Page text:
boldly claimed in print by an officer of Brooks' battalion. That is false, too. They were taken by a charge right in front upon them by the Indians, Welch's squadron of Texans, belonging to the First Choctaw and Chickasaw regiment, and about two companies of Sims' regiment, led by Lieutenant-Colonel Quayle. The rest of that regiment were left at the fence we charged from. Brooks' command came up from the left, ten or fifteen minutes after the battery was taken, and when asked to aid in taking the other battery in front of us, the commanding officer said he would "be damned if he was going to take his men into any such damned trap;" the ground had not been reconnoitered, and so he made off with his men. As to their losing men there, there was not a gun fired in the direction they came from, and there was not a dead body left on the ground they came over. Ask Dr. [E. L.] Massie, my medical director.
The second day I had no command. Van Dorn did not see fit to give me the command of the troops I brought him the night before. He ran away, ahead of his army, at 10 o'clock in the morning. He says so himself. He left near half his army behind, without notice of his retreat. I left a point within 150 yards of the field, where he had been at 12 o'clock, and it was still an hour after that before I finally made my retreat. As to the actions themselves, General Van Dorn's report is, as another officer has said, "true until you get to the forks of the road, and all false afterward."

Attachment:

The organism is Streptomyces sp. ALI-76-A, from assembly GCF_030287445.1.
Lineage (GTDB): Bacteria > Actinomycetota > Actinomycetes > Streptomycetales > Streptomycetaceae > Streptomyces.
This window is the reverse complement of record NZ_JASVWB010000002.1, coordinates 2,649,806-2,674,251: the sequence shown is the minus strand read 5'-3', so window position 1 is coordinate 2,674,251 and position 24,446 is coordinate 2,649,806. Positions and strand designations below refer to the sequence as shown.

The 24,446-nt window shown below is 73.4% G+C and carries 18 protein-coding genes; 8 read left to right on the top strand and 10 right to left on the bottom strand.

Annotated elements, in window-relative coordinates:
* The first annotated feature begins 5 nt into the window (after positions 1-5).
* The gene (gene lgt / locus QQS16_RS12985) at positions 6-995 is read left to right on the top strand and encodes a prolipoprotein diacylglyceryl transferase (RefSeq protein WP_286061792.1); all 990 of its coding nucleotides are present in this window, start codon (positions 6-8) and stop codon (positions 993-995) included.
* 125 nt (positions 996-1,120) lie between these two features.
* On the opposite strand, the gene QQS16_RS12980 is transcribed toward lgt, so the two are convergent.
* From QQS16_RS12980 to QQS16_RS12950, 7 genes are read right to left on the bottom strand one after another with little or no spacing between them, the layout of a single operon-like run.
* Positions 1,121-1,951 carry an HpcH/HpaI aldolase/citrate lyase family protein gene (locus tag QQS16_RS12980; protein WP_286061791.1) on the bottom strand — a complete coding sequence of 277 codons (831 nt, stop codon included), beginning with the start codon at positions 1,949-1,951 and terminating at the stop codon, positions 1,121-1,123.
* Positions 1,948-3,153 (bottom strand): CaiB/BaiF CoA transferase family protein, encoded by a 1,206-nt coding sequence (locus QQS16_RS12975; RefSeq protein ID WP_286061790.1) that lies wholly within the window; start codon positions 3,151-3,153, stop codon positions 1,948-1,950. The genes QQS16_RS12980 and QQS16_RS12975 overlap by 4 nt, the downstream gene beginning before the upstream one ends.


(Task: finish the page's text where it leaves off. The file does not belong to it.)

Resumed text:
I only allude to this that you may understand the position I have occupied since. There has been a regular deluge of lies poured out about me in Arkansas and Texas; and the men of the regiments of Darnell and Dawson, who owe me nothing but favors and kindnesses, have sown them broadcast over these two States, to such an extent that I should be very obtuse not to know the immense disadvantage under which I labor, in endeavoring to effect anything. The poison is in the minds of the men of my own command, and I should be sincerely rejoiced to have the opportunity of retiring to private life.
When I returned from Elkhorn, I had a regiment of Texas troops, which had not long before reached North Fork. I had no artillery, and none of my supplies had left Fort Smith. Western Arkansas was in consternation and abandoned, and an immediate advance of the enemy on Fort Smith was looked for. It seemed certain; and it was quite as certain that the rabble of Price and Van Dorn (they were all a rabble but two or three regiments) would not stand an instant. The Creek regiment had disbanded and half of Drew's Cherokee regiment; and I feared our defeat would discourage them all.
I hoped to receive the regiments that Adams and Gallagher had raised for me, and was looking for Woodruff's artillery. I could get no supplies at Gibson; and at the only good position south of the Canadian there was no good water. Besides, the roads from Fort Smith to Washita and Texas would be open behind me there. If Ho-po-eith-le-yo-ho-la came down, his aim would be the country he lived in, west of the North Fork. I came here because it was the first point south of the Canadian, on the road to Fort Smith, where there is always running water. It is 30 miles from Texas, on the road that diverges 11 miles from here, and runs to three points-- Sherman, Bonham, and Preston. Here I could get supplies. We had no money, but I had Indian moneys and moneys of my own, and I used them all. I directed the quartermaster to issue small notes, and we soon had abundant credit. Here I hoped to organize a force of 5,000 or 6,000 white men, with thirty pieces of artillery, and then I meant, leaving strong works here, to march north-